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5 Ways to Deal with Your Past

By November 16, 2015Christians, Church

I’m a huge proponent of moving forward. I’ve never been a fan of remaining in the past.

This could be because I’ve had some past I’d rather not remember.

It could be because I am very forward-thinking.

Either way, and it’s probably the first, I’d prefer to reconcile the past, make the most of it, and get on with my life.

Bottom line, however, is that there are really a few choices when it comes to dealing with your past.

Here are 5 ways to deal with your past:

Forget it – If you choose to and you are really skilled, you can block all memory of the past from your mind. In extreme settings, I have seen people do this naturally, but I must admit, it’s rare. And, because I believe we learn from mistakes, I wouldn’t even recommend it.

Misuse it – You can twist the past for your benefit – gain sympathy, make people feel sorry for you, and use it as a personal advantage. You could be a martyr. The people who choose this option, in my experience, are usually as phony as the story they share. It’s often hard to trust them. 

Ignore it – You can pretend your past never happened. You can make up your own version of your past, make it prettier and live in a false reality. With the people I’ve seen do this it seems you never really know the true person behind the stories they tell. They are always hiding a part of themselves. 

Excuse it – You can blame every bad decision you ever made on someone else or every future mistake you make on your past. After all, it was “his” fault”, right? I’ve known people with this excuse who never own up to responsibility – and they always seem to find a reason for not doing so. They never take ownership of their actions.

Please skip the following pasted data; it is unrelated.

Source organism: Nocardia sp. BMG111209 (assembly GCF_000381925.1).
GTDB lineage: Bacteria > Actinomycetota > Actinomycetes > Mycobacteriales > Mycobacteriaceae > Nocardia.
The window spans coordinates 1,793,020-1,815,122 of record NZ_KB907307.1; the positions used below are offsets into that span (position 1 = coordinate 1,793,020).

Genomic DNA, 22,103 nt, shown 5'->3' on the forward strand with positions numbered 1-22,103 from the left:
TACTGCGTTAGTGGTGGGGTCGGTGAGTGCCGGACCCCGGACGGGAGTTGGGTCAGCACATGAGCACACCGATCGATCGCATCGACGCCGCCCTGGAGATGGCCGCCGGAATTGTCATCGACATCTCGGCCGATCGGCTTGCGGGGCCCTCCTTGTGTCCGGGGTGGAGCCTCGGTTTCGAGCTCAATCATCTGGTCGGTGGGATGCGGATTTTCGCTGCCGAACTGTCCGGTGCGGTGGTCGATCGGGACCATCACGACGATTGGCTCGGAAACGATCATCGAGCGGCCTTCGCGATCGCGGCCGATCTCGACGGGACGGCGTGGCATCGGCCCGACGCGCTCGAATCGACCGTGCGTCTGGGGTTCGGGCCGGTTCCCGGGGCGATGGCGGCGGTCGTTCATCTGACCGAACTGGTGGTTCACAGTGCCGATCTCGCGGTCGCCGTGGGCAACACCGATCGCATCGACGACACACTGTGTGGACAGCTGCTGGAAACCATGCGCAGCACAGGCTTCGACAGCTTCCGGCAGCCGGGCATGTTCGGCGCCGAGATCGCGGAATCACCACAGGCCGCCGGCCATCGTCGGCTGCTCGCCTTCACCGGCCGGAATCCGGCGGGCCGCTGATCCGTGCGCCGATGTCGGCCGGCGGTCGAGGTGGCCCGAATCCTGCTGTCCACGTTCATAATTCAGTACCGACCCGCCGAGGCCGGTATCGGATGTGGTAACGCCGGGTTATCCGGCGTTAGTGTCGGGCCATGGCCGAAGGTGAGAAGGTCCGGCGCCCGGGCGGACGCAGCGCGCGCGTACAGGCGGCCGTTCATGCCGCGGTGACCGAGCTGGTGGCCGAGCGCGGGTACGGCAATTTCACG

Use it – In my humble opinion, as one with plenty of brokenness in my story, the best way to deal with your past is to use it for a greater good. How could your story benefit someone else? How could God use your brokenness to bless others? What have you learned, which others need to hear? Let your past help build your — or someone else’s — brighter future. 

I’m not pretending this will be easy. It will probably involve hard decisions and choices such as forgiveness, confession, and being vulnerable with people. But, the reward for allowing God to use your past for a greater good and being freed from the weight of your past will be worth it.

Which option are you currently choosing to deal with your past? (Be honest!)

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Ron Edmondson

Author Ron Edmondson

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Join the discussion 21 Comments

  • Wayne Stiles says:

    I love this, Ron. So often temptation will only hold up for you the “good” feelings of release, thrill, and excitement, without having you remember the awful feelings of regret, failure, and aloneness that follow willful sin. I.e. the familiar words: "You surely will not die!" (Genesis 3:4). Satan would have us sidestep the grievous, evil fallout in order to gain a temporary “good.” Joy is a fruit of the Holy Spirit, and a lack of joy comes when we grieve God’s Spirit through willful disobedience (Gal. 5:19-22; Eph. 4:30). Joy in life—the emotional enjoyment of a walk with God—is inseparably linked to obedience.

    Basically, I think it’s helpful to linger longer over our lousy mistakes so that we’ll remember that the bait always—always—hides a hook.

  • val says: